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Scouting Vontae Davis

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There's an underrated corner out there and his name is not Chris Harris Jr.

Brian Spurlock-USA TODAY Sports

When the AP 1st Team All-Pros were announced last week, Broncos Country was rightfully angered at the snub of several Broncos players--chief among them Chris Harris Jr. It was the name recognition that comes along with "Revis" and "Sherman" that left the 2nd Team All-Pro on the outside looking in. Just as Harris has been over looked all season, so has Colts corner Vontae Davis.

Know his Role

Vontae's target distribution paints the picture of a corner who like Richard Sherman plays one side of the formation exclusively. In all but one game this season Davis lined up at the right CB position. Unlike Chris Harris Jr., he will not be charged with coverage responsibilities in the slot, nor will he be asked to shadow Demaryius Thomas like Darrelle Revis.

PFF tracks target by receiver for each defensive back each and every game. I've compiled Vontae Davis' numbers (through the regular season) to get an idea of who he's been asked to cover.

- Davis has covered the #1 receiver on just about 20% of his targets. He's allowed just 42.9% of those targets to be completed for 109 yards (7.8 yards per target).

- The majority of his targets have come against the opposing teams' #2 WR. Here he has shut things down allowing just 32.8% of those targets to be completed for 161 yards and a stellar 4.7 yards per target average.

Going into Sunday's matchup, you can guarantee that most of his targets are going to come against Demaryius Thomas and Emmanuel Sanders--depending on how the Broncos and Manning decide to set the formation pre-snap.

Davis has already faced the Broncos twice in the past two seasons. How has he fared against our receiving corps?

Domination

In week 1, Davis was targeted 5 times. He allowed just one reception for five yards on a quick WR screen to Emmanuel Sanders.

Going back to last season, he was targeted 8 times with 3 receptions for 12 yards.

That's two full games against the vaunted Denver passing attack and he's allowed just 17 yards on 4 receptions.

The Film

What you're going to see most of the time from Vontae is press-man coverage. On this play, he gains inside leverage on Demaryius Thomas. He is in perfect position to intercept the pass but Demaryius leaps over his shoulder to prevent the pick. Something I've noticed consistently is Davis' ability to turn and run with just about any receiver. He will be physical at the line of scrimmage, and more often than not will be in perfect position.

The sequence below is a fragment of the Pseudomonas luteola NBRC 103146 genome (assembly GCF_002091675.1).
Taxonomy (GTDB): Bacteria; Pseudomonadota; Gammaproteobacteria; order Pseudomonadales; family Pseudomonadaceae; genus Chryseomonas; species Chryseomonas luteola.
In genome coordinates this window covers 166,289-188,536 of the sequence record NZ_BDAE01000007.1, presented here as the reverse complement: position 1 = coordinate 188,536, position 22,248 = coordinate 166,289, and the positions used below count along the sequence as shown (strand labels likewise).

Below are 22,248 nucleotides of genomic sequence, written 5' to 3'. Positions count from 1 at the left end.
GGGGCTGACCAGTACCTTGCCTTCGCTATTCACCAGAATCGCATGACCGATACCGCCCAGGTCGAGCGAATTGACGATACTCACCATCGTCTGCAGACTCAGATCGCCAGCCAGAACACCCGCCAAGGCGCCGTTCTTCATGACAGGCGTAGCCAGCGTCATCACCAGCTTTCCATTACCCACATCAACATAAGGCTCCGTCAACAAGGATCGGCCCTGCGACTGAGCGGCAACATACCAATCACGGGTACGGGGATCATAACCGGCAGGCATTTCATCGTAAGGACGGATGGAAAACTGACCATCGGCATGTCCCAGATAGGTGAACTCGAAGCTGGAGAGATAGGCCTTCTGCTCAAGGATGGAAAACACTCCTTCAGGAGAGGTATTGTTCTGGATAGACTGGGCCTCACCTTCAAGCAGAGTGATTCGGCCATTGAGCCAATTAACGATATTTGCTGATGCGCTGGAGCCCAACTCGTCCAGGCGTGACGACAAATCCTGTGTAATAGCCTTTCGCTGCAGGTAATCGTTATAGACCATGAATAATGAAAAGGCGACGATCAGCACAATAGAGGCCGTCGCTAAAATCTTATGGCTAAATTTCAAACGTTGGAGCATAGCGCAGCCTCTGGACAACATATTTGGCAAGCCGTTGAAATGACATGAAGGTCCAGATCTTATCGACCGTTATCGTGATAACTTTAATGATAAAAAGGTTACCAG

All great corners have impeccable technique. Though this example comes from "off" coverage, notice how easy it is for Vontae to flip his hips and continue running with the receiver downfield. He does not bite on the initial move to the outside because he doesn't need to. He is in the right position to defend the sideline throw AND turn upfield on the 'GO'.

How many times did Broncos Country witness Champ Bailey come up and make a nice tackle near the LOS? Davis is a tenacious tackler who isn't afraid to get some contact. He does a nice job of avoiding the block, then turns upfield to take out the checkdown.

In the open field, the Broncos receivers will have to be careful with the football. Though he is beaten on this play on a quick slant, Davis hustles to the receiver and forces a turnover.

Here's another great example of reading the receiver and carrying him deep. This time, the Colts dial up more of a zone look. Vontae uses the boundary as his help over the top. Notice how he takes away the inside of the field. That's because there is no help for him there.

Wrap-Up

Vontae Davis is going to be a tough assignment for our receiving corps. All season he allowed just 4 passes of 20 or more yards (with a long of 30). In comparison, Darrelle Revis allowed twice as many big plays.  Though the Colts do not use him like Revis, Vontae is more than capable of taking away the #1.

To beat him, the Broncos are going to want to move players around and avoid him. Throws like back-shoulder fades or jump balls deep down the field are relatively safe throws (so long as the quarterback reads the leverage and places the ball accordingly). But when he is in press-man, this matchup is very difficult to beat. The Broncos need to be prepared to use some two-route concepts that create some natural (and legal) picks, as well as routes that will remove Davis from the intended target. Run Davis deep only to have a medium out or in cut from Welker or Sanders.

If Thomas and Sanders do not play a physical game, their impact will be minimal.